Slavery's roots as a form of captivity lived into the nineteenth century. Enslavement in the American South meant cultural alienation, reduction to the status of property, the ever-present threat of sale, denial of the fruits of one's labor, and subjugation to the force, power, and will of another human being. It entailed the strictest control of the physical and social mobility of enslaved people, as some of the institution's most resonant accouterments-shackles, chains, passes, slave patrols, and hounds-suggest. These effects were as much a part of abolitionism's image-based protests against bondage as were depictions of the lash, the auction block, or stooped slaves in the field. These same images have persisted into our own visual culture of bondage, testaments to slavery's denial of a medley of freedoms. By the nineteenth century, lawmakers and slaveholders had laid out, in their statutes and in their plantation journals, a theory of mastery at the center of which was the restriction of slave movement. Passes, tickets, curfews, and roll calls all limited slave mobility. In his remarkable memoir of life in bondage, Charles Ball called the legal and day-to-day regulations that governed black movement "principles of restraint." "No slave dare leave" the plantation to which she or he belonged, Ball wrote, not for a "single mile" or a "single hour, by night or by day," except at the risk of "exposing himself to the danger of being taken up and flogged." Bondpeople everywhere were forbidden by law and by common practice to leave their owners' property without a pass, and slave patrols attempted to ensure obedience to the law and to plantation rules. Formerly enslaved people compared bondage to another form of confinement: "I was a slave," Henry Bibb wrote in his autobiography, "a prisoner for life." Fountain Hughes agreed, saying of enslavement that it was a "jail sentence, was jus' the same as we was in jail." Antebellum principles of restraint rested on a legal bedrock laid in the colonial and early national periods. Between the seventeenth and the early nineteenth centuries, as colonists and settlers seized and organized land that would become states, elites passed laws to govern the people who populated these new societies. Slaveholders everywhere in the slave South shared a common interest in constricting black mobility; intraregional differences of crop, demographics, and culture modulated but did not fundamentally alter this investment. Virginia was the first colony to pass laws governing bondpeople's behavior. Among the colony's earliest slave laws was the act of 1680 "for preventing Negroes Insurrections." The concerns expressed in this ordinance indicate a sense of urgency in regard to controlling black mobility. To prevent "Negroes Insurrections," the colonial legislature prohibited enslaved people from possessing weapons and, in the same breath, from leaving their place of work without a pass, or "certificate." The law read: "It shall not be lawfull for any negroe or other slave to carry or arme himselfe with any club, staffe, gunn, sword or any other weapon of defence or offence, nor to goe or depart from of his masters ground without a certificate from his master, mistris or overseer, and such permission not to be granted but upon perticuler and necessary occasions." Judging independent slave movement to be akin to the possession of arms, the Virginia legislature banned both. This law also established the punishment for errant movement away from the "masters ground:" "twenty lashes on his bare back well layd on." From fairly early in colonial history, slaveholders' control depended on the confinement of slaves. Distinct kinds of runaway activity demanded recognition of their differences. Between 1748 and 1785 the Virginia Assembly passed a number of laws prohibiting and punishing "outlying" and "outlawed" activity. In 1748 Virginia's lawmakers distinguished between outlying runaways (short-term runaways, those historians now call "truants") and outlawed escapees (now known as "runaways" or "fugitives"). Surprisingly, it was not the outlawed that most concerned the assembly, but the outlying. In that year, in response to the "injuries" that lurking truants were said to cause, lawmakers went so far as to make outlying a capital offense. Revealing the anxiety that truants caused them, Virginia's elite authorized local authorities who captured outlying runaways to "dismember" and even to "kill and destroy" them. In 1772, on the eve of the American Revolution, lawmakers reconsidered. Punishments such as these were inconsistent with emerging theories of humanity, and "doubts have arisen" about the "method of proceeding against outlying slaves." Moreover, dismemberment or execution of the many outlying bondpeople meant financial loss for their owners who then clamored for compensation. For these reasons, lawmakers rescinded the blanket policy, authorizing death only when it could be demonstrated that the truant had been "doing mischief." Legislators also clarified the question of compensation: "The owner ... of such slave shall not be paid for such slave by the publick." A significant proportion of South Carolina's earliest slaveholders had migrated from Barbados, and when they established the colony in 1670, they founded a slave society slightly different from the rest of the U.S. South. Following a Barbadian legal grammar, in 1690 the colony began to regulate slave activity, implementing pass laws modeled on the Barbadian "ticket" prototype. The 1690 law prohibited slave owners and managers from allowing bondpeople to "go out of their plantations ... without a ticket" on pain of a forty-shilling fine. Enslaved people were permitted to move from one place to another only when they carried such a ticket or when "one or more white men" were "in their company." The ticket, lawmakers dictated, must "expre[ss] their names and numbers, and also, from and to what place [they] are intending for, and [the] time" granted by their owners. In 1690 permissible punishments for repeat offenders included whipping, burning "some place" in the face, and slitting the nose. "For the third offence" death or "any other punishment" was permitted. In 1712 lawmakers repeated that it was "lawful" to "beat, maim or assault" as well as to kill anyone who "refuse[d] to shew his ticket." The 1712 law also illegalized the harboring of runaways and required managers to search bondpeople's cabins "diligently and effectually, once every fourteen days" for escapees and weapons. Within this familiar framework, the young colony showed its Caribbean roots. South Carolina's rice planters became the wealthiest in the British North American colonies and the owners of a usually large retinue of household laborers. To expedite the work of these domestic bondpeople (and perhaps to distinguish them from others of their caste even further than the livery they were expected to wear already did), in 1690 lawmakers made an exception from the ticket laws for those who "usually wait on [the] persons" of their owners. In 1712 legislators reminded colonists that every other "negro or slave that shall be taken hereafter out of his master's plantation, without a ticket, or leave in writing ... shall be whipped." Again, those who "wait[ed] upon" their owners "at home or abroad" or wore "livery" were exempted. By that same year lawmakers had become displeased with the amount of ticket writing, and they banned issuing a ticket to anyone on a Sunday and added more precision to the temporal and spatial contours of the few tickets that had to be granted on Sundays for unavoidable business. Tickets in general, for all days of the week, it was also stipulated, "shall particularly mention the name of every slave employed in the particular business, and to what place they are sent, and what time they return." Much of this formula became characteristic of ticket form. Elite South Carolinians were a metropolitan group who preferred to live in Charleston and leave their country estates to black and white management, an arrangement unique in the North American colonies. Consequently, some of South Carolina's earliest slave laws focused on Charleston, while the problems of urban slavery were of relatively little interest to most other colonial legislatures. South Carolina's particularity coexisted with the values it shared with the rest of the slave South, where common principles of restraint wove a continuous thread through the variations of regional space. Bondpeople everywhere were prohibited from leaving their workplaces without the knowledge and written consent of their owners and managers. Tickets were enormously powerful in South Carolina and elsewhere. No mere scraps of paper, passes and tickets were animated by the power of absent owners and overseers; they spoke for slave managers and acted on their behalf, directing and overseeing the movement of enslaved people. Throughout the early nineteenth-century South, the control of slave movement continued to be an issue of paramount importance. More than any other single slave activity-such as trading, learning to read, consuming alcohol, acquiring poisoning techniques, or plotting rebellions-slave movement was limited, monitored, and criminalized. Even topics such as the conditions and administration of manumission, sale, inheritance, and taxation received less attention than black mobility. Everywhere, enslaved people were barred from gathering for assemblies and from leaving their places of work for any reason. When they went, as Louisiana put it, "beyond certain limits" enslaved people were invariably required to obtain and carry written permission to do so. Lawmakers mandated that these written passes indicate the date of departure, the person's destination, and the date of his or her expected return. As the state of Georgia put it when it amended its patrol law in 1839, "written permits" must "set forth the time allowed for their [slaves'] absence, and distinctly designate the place or places where such slaves ... desire to visit." North Carolina went so far as to sketch the route that enslaved travelers were to take when it demanded that the bearers of passes "keep the most usual and accustomed road." Furthermore, legislatures defined and redefined types of runaways, outlined and revised minimum punishments for violations, drafted whites into compliance and enforcement, and occasionally devised ingenious punishments for runaways, such as putting them "in labor on the streets of said cities or towns, and on the highways and bridges adjacent," as frontier Mississippi did in 1829. Legislators also outlined procedures for capturing and returning runaways and enjoined blacks and whites alike from harboring them. Short- and long-term flight were not the only forms of movement that legislatures forbade. For instance, lawmakers commonly banned and reiterated bans on independent gatherings of bondpeople, and in some places enslaved people, except for boat and dockworkers, were strictly barred from traveling by water. In Georgia black sailors were "quarantined" after 1829 and were officially barred from setting foot on shore. Legal tinkering with pass laws slowed dramatically during the antebellum years, though it did not cease. Until the eve of the Civil War, lawmakers occasionally experimented with variations in language and content, perhaps hoping to find the right combination that would make the law's word stick. In 1856 Virginia warned whoever listened that enslaved people "found strolling" without passes would be "dealt with according to the law." Lawmakers created the state-backed principles of restraint that criminalized and enclosed slave movement, and slaveholders joined them in this work.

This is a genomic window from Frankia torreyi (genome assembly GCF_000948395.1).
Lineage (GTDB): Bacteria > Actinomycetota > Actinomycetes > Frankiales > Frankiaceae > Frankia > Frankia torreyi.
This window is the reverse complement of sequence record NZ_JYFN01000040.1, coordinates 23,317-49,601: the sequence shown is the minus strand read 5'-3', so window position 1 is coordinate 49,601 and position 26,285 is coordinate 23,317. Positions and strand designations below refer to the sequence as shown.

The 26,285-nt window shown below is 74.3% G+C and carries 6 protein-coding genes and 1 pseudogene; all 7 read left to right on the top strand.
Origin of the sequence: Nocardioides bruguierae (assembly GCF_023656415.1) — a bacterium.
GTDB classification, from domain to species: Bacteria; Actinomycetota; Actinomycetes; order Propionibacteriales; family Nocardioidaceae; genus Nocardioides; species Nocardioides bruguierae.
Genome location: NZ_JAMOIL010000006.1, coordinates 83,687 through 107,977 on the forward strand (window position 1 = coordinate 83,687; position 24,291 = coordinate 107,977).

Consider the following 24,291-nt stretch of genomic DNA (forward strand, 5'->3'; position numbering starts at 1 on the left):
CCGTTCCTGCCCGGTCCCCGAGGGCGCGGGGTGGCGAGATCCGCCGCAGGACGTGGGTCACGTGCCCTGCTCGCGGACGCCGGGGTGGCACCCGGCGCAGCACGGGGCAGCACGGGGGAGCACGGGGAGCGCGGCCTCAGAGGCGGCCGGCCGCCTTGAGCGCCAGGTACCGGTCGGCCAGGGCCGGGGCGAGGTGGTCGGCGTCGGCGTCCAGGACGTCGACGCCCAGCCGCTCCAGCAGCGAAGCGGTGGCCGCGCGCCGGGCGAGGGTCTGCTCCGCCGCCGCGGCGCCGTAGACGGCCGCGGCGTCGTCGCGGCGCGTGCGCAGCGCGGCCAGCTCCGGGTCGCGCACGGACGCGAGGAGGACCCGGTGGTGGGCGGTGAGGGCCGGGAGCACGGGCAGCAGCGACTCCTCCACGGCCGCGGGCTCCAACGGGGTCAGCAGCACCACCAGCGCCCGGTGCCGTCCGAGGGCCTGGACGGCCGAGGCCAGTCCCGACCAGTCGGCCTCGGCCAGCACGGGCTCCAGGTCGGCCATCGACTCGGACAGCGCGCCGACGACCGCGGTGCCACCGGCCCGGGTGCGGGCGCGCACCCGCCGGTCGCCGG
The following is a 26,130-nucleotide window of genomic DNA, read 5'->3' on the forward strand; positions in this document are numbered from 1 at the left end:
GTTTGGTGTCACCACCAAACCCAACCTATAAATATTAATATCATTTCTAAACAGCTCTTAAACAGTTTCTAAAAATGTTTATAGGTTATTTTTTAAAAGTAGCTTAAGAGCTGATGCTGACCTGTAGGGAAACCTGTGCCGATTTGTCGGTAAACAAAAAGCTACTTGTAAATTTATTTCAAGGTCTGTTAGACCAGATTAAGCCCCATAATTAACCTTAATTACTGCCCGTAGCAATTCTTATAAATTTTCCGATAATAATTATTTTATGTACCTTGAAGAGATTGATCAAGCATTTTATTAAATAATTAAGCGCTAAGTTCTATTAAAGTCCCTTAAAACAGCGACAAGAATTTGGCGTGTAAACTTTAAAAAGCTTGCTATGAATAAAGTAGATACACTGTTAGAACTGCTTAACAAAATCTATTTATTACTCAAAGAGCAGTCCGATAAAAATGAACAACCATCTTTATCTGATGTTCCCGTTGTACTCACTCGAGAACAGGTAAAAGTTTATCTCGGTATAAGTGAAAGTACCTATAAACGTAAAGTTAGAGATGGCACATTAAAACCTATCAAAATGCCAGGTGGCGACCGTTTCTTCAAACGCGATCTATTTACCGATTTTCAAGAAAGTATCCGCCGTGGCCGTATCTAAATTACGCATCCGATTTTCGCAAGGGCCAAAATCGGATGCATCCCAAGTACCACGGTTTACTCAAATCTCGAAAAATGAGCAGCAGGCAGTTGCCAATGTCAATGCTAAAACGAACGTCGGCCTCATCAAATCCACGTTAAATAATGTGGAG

Geographies of Containment Antebellum slaveholders put the principles of restraint into practice in everyday life, adding to them their own plantation rules and building "geographies of containment" on their farms. Place functioned both metaphorically and literally in the Old South. Enslaved people's inferior and subjected position within the framework of antebellum southern society, their social "place," was reflected and affirmed by white control over their location in space, their literal place. Place, metaphorical and literal, came alive in the memories of slavery that some people carried with them in freedom. Only so long as "slaves stayed in deir places," Harriet Miller recalled, were they not "whipped or put in chains." As Andrew Boone said, "If you wus out widout a pass dey would shore git you. De paterollers shore looked after you. Dey would come to de house at night to see who wus dere. If you wus out of place, dey would wear you out." Slaveholders' power to define bondpeople's proper location illustrated slaveholding authority, and it did the same for the subjugation of the enslaved. By dictating bondpeople's locations, slaveholders made their plantations controlled and controlling landscapes that had a distinctly nineteenth-century cast. In the decades after the Revolution, proslavery ideology shifted subtly from the patriarchalism of the colonial period to paternalism, a form of social control more consistent with the humanitarian ideals of the age. During the colonial era, planters had not sought to convince enslaved people of the legitimacy of bondage. Before the success of the Revolution, elites had scarcely bothered to justify what seemed only natural, namely, hierarchical societies. Even if planters had desired control of the hearts and minds of African slaves, they could not have won it: language, meaning systems, and values all stood in the way. Rather than seeking to educate and convince their subordinates of the rightness of their world-as paternalist planters would do later-patriarchs sought simply to maintain their place in the social order.